Niche – The Forsyth Saga
St. Louis, November 9, 2012

There was a method to Gerard Craft's madness when he decided to move Niche from its successful Sidney Street location to 7734 Forsyth in Clayton. He had already experienced the operational synergy of side-by-side restaurants in the Central West End with his successful Brasserie and Taste duo. He sought to duplicate this by moving Niche adjacent to Pastaria, his "fresh approach to Italian dining" which opened in September.

There were certainly benefits to remaining in Benton Park, with its stable clientele and the venerable Sidney Street Cafe down the block. But in addition to synergy, Clayton offered a more central location and free garage parking.

Marlene and I had already dined at Pastaria multiple times and had watched as the finishing touches were put on Niche's new abode. But as we entered the now lighted and bustling restaurant, it was clear that the new abode had much of the same ambiance as the old. The decor had a familiar warmth, with the same orange banquettes in place. And the waitstaff was definitely familiar, with most of the oldies but goodies making the move.

Gerard welcomes Marlene to Niche

Audra, our server, gave us menus that also looked familiar. But we were pleasantly surprised to find that many of the menu items were not so familiar.

After ordering a bottle of wine, we tackled the "Snacks" menu which required research on our iPhones. We learned that "chicharones" were fried pork rinds and that "coxhina" were Brazilian chicken croquettes. Gerard had been served these deep fried chicken balls by his Brazilian nanny when he was a boy. However, while fried in chicken fat, these coxhina were filled with Brazilian cream cheese. They were delicious and they are now our Snack-of-choice at Niche.

Coxhina with Sorrel Aioli

Next came Niche's signature amuse bouche – maple custard served in an egg shell, with roasted mushrooms and bonito caviar.

Maple Custard

For many years, Niche didn't offer bread to its patrons. More recently, cubes of focaccia had been served. On this evening, we chose from three breads; Marlene ordered focaccia, which was served slice-of-cake style, and I ordered a whole-wheat sour-dough roll. Both were very good; we ate them without butter or oil. But the third choice, which we had initially spurned, turned out to be the best – a warm sweet-potato rosemary roll with sorghum butter. It was addicting.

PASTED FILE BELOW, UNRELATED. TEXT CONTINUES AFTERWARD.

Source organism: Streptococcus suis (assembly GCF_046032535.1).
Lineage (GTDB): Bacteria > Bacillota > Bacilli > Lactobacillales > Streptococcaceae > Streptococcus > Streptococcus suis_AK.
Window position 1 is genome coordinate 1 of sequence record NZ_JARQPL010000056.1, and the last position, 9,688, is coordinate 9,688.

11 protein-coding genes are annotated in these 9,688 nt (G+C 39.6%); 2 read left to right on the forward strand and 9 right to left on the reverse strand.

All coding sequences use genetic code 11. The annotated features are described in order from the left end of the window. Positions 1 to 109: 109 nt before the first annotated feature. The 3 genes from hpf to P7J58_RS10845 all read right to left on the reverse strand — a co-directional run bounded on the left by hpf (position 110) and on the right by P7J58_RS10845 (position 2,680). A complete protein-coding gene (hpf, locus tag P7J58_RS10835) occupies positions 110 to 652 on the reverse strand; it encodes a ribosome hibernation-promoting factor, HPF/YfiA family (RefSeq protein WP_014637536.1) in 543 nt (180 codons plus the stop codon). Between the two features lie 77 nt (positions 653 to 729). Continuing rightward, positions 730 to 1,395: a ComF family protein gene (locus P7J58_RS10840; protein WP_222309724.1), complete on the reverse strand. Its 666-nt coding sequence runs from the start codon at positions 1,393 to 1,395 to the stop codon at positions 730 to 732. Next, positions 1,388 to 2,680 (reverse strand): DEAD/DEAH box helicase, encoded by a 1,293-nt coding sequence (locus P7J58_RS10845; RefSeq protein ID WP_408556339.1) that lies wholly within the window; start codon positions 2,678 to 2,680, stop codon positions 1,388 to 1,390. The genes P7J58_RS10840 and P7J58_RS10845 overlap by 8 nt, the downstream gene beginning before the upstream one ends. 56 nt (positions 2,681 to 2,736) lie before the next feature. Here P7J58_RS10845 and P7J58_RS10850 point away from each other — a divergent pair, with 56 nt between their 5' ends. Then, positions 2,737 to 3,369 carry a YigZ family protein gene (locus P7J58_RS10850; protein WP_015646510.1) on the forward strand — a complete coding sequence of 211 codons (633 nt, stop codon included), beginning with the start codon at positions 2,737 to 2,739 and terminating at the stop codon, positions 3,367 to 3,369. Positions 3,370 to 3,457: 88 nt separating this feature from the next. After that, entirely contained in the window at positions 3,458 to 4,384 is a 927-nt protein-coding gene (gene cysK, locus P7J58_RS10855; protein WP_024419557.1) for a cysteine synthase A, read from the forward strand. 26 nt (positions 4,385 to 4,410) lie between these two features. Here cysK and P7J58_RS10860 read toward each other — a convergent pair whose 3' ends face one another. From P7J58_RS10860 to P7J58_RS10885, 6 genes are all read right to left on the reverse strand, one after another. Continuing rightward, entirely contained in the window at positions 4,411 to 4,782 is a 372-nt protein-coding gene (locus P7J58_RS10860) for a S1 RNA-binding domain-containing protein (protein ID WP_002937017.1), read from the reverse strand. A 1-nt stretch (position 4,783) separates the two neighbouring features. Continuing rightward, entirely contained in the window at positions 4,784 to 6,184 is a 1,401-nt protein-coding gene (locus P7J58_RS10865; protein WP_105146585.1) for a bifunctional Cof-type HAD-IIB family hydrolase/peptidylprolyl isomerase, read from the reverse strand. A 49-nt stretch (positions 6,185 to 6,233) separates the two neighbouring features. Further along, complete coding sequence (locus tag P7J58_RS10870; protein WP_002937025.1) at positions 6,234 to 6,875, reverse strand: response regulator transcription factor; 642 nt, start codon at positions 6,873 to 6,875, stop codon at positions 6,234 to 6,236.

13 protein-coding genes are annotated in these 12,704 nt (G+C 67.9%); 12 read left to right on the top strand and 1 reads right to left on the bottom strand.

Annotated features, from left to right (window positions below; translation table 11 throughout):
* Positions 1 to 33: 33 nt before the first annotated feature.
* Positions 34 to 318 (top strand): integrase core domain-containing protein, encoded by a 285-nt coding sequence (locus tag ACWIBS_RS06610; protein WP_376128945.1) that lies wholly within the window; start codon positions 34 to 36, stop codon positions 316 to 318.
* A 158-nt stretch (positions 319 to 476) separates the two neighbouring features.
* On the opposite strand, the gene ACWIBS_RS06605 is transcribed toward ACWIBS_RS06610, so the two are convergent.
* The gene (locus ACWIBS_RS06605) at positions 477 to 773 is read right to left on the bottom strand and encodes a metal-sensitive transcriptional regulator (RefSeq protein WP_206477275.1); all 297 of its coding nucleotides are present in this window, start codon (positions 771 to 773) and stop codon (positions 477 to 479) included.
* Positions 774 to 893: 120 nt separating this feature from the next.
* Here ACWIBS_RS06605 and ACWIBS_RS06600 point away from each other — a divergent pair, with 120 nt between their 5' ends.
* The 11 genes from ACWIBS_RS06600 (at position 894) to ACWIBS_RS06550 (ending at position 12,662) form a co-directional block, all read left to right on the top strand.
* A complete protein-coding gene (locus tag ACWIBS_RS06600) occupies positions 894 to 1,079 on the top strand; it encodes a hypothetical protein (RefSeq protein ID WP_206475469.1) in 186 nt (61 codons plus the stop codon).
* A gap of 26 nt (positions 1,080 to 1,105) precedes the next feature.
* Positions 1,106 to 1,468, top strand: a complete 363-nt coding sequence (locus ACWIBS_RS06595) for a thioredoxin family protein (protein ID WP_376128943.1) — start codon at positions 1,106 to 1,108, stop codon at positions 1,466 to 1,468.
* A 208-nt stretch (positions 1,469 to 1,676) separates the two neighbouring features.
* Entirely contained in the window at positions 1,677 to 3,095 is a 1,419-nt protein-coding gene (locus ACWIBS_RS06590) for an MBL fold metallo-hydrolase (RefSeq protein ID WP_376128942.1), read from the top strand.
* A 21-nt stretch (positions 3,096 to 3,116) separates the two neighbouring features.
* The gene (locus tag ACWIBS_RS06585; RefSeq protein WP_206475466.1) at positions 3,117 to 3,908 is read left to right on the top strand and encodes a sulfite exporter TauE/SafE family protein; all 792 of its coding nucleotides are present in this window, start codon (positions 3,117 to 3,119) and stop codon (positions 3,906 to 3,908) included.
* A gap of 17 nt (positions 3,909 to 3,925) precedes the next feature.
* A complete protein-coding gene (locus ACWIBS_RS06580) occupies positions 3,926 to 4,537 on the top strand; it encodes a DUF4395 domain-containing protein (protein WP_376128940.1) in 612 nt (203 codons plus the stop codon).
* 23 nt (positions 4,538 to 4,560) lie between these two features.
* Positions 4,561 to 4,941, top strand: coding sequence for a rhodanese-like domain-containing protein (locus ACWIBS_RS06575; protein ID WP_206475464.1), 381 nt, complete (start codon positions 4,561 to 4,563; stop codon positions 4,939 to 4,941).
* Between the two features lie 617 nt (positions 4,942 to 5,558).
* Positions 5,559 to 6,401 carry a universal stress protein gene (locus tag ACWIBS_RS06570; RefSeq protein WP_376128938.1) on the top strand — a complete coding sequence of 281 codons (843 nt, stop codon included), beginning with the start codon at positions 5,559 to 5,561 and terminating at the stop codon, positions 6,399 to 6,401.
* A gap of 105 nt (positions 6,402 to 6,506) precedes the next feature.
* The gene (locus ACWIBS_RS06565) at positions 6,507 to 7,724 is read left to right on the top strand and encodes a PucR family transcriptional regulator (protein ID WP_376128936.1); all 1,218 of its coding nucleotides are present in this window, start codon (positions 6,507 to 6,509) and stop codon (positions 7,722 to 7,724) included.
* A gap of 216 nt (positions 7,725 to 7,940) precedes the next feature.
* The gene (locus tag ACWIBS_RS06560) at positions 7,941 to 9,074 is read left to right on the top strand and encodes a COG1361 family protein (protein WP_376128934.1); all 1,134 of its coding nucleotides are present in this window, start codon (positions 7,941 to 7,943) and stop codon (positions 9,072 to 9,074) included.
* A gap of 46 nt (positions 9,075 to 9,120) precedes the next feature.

We selected two items from the "First Things First" menu, the foie gras terrine and the escolar crudo.

Foie Gras Terrine; mustards, chamomile gelee, wild persimmon

Escolar Crudo; meyer lemon curd, jalapeno, poached rhubarb, molasses

Both starters were larger servings than the Niche starters we'd remembered in the past, particularly the crudo. Each dish was an intricate combination of flavors that only a culinary genius could successfully blend.

Throughout our meal, we compared notes with the diners next to us; epicureans bond quickly over a good meal. From this photo you might think we were still dining in Benton Park.

Next came the traditional Niche palate cleanser, a smaller serving than we remembered, which we thought appropriate.

Rosemary Apple Sorbet

Niche is not for the faint-of-palate; there were only five items on the "On to Bigger Things" menu. I know many timid-tongued diners who would immediately dismiss the braised carrot vegetarian dish and the whitefish, who would recoil from the duck, lamenting it was not chicken, who would recoil again from the pork belly, and who would default to the filet of beef. But Niche is not for the timid; they can revel in the pastas and pizzas at Pastaria. We ordered the whitefish and the duck.

Wild Great Lakes Whitefish; roasted mushroom puree, lime, French horn mushrooms, juniper

Aged Duck Breast; chestnut puree, charcoal leeks, charred orange

The fish was delicious, complimented but not overpowered by the mushroom accompaniments. And while it's easy to do not-so-good duck, this duck was perfect.

We really didn't have room for dessert, but . . . we decided to share the pumpkin offering, as I'm partial to anything pumpkin.

Pumpkin Custard; crème fraiche ice cream, pumpkin seed crumble, sassafras

Though our tummies were full, we ate every bite; it was wickedly good. I bet you wouldn't find a better dessert at Girl & the Goat!

For its second night open, Niche seemed to be running on all cylinders. Gerard informed us there were a few paintings still needing to be hung and that master mixologist Ted Kilgore would soon bring over the Taste cocktail menu. But whatever Gerard felt was still imperfect about his new establishment, it couldn't have been the food. Gerard had taken his menu to a new level and, knowing his obsession with quality and innovation, he will continue to do so.

Copyright © 2012